A wet and overcast morning did nothing to dampen the intensity of competition in the 34th annual Freihofer’s Run for Women (5km) – IAAF Silver Label Road Race, held this morning on the streets of Albany (2).
Close to 5000 women lined up on Madison Avenue, adjacent to the Empire State Plaza, in the heart of the New York state capital. Among them were some of the world’s finest middle and long distance runners, including defending champion, Mamitu Daska from Ethiopia, and three-time champion Benita Willis of Australia.
Despite the intentions of anybody else in the elite field, however, once the gun sounded, this race was all about the defending champion. Twelve months previously, she had been aggressive from the opening strides; this time around, she was even more so. As the field charged through the opening uphill 600m, Daska was immediately at the forefront, joined only by her compatriots Alemitu Abera and Ashu Kasim, plus Kenya’s Genoveva Kigen, Jellilah Tinega and Gesabwa Risper. Nearing the one kilometre mark in Washington Park, that group was down to just Daska, Kigen and Abera; and, by one mile (5:00) the leader was in unquestioned control.
So early in the race, nothing could be set in stone; but, as the defending champ forged onward, the only indication that there might be some question in her mind came from the occasional backward glance over her shoulder.
Leaving the rolling pathways of the Park and turning onto Lake Avenue, Daska was in total control. Behind her, Kigen and Abera were forced to deal with the challenges of Kasim and Risper, not to mention an emergent phalanx of Americans, fronted by Michelle Frey, Laura Thweatt, Rebecca Donaghue and Lindsey Scherf. Willis was also in the mix; though, for once, she was not the sole Australian, being joined by her compatriot, Lara Tamsett.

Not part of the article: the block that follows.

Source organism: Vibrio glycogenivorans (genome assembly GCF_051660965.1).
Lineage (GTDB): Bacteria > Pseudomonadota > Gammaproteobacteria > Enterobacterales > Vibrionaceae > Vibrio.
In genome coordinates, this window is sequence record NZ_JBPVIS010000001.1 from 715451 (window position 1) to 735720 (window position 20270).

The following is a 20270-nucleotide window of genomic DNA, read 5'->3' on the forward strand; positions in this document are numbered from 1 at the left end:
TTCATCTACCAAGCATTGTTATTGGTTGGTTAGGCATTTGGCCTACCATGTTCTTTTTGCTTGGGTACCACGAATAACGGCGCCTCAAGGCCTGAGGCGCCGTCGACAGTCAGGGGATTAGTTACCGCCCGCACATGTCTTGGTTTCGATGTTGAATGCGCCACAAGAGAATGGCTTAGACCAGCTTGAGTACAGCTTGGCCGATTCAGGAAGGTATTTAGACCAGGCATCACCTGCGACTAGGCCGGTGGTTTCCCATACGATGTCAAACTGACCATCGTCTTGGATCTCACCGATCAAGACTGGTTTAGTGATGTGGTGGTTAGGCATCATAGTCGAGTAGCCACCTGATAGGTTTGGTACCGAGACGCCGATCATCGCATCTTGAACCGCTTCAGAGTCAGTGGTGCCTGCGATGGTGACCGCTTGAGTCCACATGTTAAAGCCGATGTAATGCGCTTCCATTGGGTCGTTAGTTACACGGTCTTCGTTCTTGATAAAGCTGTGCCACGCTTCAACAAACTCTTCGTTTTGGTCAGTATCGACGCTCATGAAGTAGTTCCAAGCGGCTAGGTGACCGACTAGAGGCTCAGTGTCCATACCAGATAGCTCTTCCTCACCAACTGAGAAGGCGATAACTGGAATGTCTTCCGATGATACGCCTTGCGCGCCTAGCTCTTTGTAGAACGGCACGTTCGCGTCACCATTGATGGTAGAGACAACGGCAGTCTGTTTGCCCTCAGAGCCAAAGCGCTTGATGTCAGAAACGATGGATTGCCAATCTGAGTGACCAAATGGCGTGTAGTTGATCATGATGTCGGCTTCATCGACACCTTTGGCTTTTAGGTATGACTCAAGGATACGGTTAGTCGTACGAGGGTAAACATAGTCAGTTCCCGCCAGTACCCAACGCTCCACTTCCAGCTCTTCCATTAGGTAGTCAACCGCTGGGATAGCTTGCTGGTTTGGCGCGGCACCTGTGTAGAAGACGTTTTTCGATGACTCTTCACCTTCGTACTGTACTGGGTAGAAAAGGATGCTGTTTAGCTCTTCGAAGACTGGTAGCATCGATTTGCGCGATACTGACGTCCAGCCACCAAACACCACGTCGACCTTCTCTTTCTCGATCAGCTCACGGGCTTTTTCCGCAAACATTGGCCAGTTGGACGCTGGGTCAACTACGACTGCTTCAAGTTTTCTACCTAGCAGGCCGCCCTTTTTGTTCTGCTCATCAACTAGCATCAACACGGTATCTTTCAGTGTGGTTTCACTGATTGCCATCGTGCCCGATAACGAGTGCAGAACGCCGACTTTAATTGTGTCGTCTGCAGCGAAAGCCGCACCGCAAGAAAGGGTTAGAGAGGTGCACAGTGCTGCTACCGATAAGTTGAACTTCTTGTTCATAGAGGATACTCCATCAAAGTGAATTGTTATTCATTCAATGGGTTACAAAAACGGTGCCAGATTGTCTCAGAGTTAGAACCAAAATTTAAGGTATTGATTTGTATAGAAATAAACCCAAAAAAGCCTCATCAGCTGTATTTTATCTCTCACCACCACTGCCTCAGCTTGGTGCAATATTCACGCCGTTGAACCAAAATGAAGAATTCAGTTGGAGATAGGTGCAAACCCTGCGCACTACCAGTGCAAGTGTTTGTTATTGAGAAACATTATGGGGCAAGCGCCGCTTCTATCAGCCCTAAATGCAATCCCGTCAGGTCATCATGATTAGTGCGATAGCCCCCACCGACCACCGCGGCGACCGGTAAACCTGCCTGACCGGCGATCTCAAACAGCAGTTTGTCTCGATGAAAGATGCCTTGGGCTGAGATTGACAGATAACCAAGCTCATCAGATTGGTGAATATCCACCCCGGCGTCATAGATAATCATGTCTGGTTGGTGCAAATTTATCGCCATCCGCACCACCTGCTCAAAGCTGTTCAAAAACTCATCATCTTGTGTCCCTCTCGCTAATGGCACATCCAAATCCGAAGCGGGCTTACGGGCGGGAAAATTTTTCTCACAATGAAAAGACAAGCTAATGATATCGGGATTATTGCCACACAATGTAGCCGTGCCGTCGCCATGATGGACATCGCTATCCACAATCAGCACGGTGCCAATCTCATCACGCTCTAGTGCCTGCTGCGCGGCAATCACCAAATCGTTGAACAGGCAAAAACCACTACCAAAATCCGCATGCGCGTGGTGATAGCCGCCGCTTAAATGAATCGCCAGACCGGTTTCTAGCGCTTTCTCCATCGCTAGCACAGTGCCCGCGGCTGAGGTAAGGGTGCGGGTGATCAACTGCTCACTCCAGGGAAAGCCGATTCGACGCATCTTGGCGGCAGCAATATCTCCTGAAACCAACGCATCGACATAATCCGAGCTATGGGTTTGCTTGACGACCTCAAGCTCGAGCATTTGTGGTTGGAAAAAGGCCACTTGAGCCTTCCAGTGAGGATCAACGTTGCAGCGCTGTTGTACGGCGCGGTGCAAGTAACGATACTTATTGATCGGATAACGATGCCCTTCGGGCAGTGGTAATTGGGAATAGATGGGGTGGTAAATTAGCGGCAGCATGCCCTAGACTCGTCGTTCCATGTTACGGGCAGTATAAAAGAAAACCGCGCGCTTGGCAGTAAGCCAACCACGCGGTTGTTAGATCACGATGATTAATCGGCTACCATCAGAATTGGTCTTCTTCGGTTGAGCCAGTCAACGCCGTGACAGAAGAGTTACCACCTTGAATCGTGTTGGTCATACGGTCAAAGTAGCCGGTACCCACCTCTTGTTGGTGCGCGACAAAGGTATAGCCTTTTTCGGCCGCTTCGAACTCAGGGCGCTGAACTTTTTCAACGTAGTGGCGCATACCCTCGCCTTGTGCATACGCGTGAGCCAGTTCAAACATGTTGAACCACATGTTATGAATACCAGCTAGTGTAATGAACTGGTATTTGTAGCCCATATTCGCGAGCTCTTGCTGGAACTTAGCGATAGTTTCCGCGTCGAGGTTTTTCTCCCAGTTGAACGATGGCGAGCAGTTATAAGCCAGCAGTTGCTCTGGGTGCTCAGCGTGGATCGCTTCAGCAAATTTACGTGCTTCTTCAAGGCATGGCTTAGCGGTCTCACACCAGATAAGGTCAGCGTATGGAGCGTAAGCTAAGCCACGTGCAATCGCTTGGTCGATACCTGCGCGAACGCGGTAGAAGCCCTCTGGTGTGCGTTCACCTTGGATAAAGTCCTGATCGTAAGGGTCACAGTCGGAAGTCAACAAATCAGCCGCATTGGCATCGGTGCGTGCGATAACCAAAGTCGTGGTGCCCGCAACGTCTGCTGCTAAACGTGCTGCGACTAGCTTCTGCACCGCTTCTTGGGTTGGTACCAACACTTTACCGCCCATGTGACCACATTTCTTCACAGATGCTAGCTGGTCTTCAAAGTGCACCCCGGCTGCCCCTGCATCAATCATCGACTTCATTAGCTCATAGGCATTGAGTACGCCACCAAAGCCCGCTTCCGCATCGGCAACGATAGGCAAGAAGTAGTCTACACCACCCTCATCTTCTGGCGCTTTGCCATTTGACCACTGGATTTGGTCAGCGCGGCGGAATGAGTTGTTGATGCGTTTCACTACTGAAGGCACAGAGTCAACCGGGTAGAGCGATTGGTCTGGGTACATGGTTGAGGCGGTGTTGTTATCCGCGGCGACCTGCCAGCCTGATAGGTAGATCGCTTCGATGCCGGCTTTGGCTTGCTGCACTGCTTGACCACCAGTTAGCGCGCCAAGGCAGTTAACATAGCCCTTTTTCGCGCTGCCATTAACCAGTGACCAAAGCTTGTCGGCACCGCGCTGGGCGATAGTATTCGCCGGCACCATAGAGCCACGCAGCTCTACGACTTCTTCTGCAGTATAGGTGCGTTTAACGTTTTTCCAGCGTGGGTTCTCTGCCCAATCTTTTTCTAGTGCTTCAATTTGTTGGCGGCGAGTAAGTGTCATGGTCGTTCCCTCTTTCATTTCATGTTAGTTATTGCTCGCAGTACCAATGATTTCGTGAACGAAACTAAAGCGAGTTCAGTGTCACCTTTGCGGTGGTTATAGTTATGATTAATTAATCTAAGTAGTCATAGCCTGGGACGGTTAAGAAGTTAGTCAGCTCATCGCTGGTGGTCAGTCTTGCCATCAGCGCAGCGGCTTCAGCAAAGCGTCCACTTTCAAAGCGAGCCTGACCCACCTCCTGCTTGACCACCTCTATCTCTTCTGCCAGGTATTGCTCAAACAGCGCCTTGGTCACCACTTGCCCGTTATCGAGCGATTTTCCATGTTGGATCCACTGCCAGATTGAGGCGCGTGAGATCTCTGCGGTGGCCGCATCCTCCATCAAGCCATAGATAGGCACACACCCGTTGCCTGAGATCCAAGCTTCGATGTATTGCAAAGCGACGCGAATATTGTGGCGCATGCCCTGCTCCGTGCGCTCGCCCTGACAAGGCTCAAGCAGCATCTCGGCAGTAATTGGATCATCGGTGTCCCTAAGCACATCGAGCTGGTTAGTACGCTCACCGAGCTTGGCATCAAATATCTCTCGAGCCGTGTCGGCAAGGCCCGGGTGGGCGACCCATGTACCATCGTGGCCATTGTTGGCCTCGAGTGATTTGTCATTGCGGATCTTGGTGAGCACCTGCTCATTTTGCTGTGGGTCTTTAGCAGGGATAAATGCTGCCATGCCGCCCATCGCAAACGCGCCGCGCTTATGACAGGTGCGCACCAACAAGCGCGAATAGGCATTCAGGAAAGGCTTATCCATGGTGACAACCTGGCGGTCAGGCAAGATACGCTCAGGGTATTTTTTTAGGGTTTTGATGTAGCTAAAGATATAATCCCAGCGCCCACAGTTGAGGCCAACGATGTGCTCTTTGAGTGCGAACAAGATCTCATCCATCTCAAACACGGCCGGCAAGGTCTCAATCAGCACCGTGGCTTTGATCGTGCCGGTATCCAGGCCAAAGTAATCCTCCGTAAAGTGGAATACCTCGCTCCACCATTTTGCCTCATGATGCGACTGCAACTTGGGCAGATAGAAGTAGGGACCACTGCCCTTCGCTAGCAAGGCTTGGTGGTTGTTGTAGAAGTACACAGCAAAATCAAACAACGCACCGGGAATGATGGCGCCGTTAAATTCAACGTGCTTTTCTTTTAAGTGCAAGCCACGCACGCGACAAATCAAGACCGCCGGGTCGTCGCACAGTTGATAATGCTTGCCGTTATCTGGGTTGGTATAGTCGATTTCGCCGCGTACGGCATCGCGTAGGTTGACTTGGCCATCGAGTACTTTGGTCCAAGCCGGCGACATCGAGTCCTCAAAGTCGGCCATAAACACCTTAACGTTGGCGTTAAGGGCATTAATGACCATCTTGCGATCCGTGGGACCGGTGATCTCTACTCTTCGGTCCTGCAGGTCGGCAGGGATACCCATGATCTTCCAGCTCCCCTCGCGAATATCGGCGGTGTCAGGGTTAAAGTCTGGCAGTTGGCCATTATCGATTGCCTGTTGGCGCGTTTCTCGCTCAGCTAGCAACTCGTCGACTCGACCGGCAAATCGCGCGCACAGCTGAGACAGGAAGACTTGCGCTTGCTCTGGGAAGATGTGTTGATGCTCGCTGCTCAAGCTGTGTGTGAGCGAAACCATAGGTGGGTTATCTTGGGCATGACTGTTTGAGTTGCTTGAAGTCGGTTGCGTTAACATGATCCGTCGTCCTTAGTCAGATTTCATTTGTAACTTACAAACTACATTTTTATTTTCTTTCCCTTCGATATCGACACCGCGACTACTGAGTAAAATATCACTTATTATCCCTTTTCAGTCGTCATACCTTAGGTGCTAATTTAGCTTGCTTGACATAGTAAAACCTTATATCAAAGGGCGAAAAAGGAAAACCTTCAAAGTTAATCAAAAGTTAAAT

That battle was for the minor placings, however. At the forefront, Daska was all alone and unchallenged. As she passed two miles (10.01 – a second mile of 5:01), the question began to emerge: could she challenge the blazing fast course record of 15:12, set by Emily Chebet in 2010? On that occasion, Chebet had closed with a lightning fast final kilometre: 2:41. Chebet had also had late race company. Daska was flying solo.
Even so, with 1K remaining, the record was within her grasp. It’s a long way home, however; and, with no one to challenge her, even a runner as dominant as Daska sometimes has to concede. Although she blasted the long downhill stretch to the finish line, her finishing time of 15:20, missed the course all-time best by eight seconds. That was hardly cause for disappointment; the re-crowned champion still held a massive 17 second margin over second placed Ashu Kasim (15:37), who prevailed in the battle for the minor placings over Alemitu Abera (15:41).
"Even under these weather conditions, I enjoyed the race and I feel good about it," commented Daska. "I’m very happy to have won for the second year. I did feel confident, but the fans along the course made me even more confident, and that helped me to win. I was most fearful of the other two Ethiopians."
Kasim, who experienced some back pain immediately before the start, had hoped for a different result. "I thought I would catch her," she stated, "but I was a little tired." Among the American hopefuls, Michelle Frey fronted one of the finest domestic Freihofer’s performances in some years. Her sixth place finish (16:03), led four Americans into the top 11. Last year there were three in 10.
Organisers for the IAAF
RESULTS 1 Mamitu Daska Ethiopia 15:19.1 2 Ashu Kasim Ethiopia 15:36.7 3 Alemitu Abera Ethiopia 15:40.2 4 Gesabwa Risper Kenya 15:46.1 5 Genoveva Kigen Kenya 15:52.4 6 Michelle Frey USA 16:02.2 7 Jelliah Tinega Kenya 16:06.6 8 Lara Tamsett Australia 16:13.8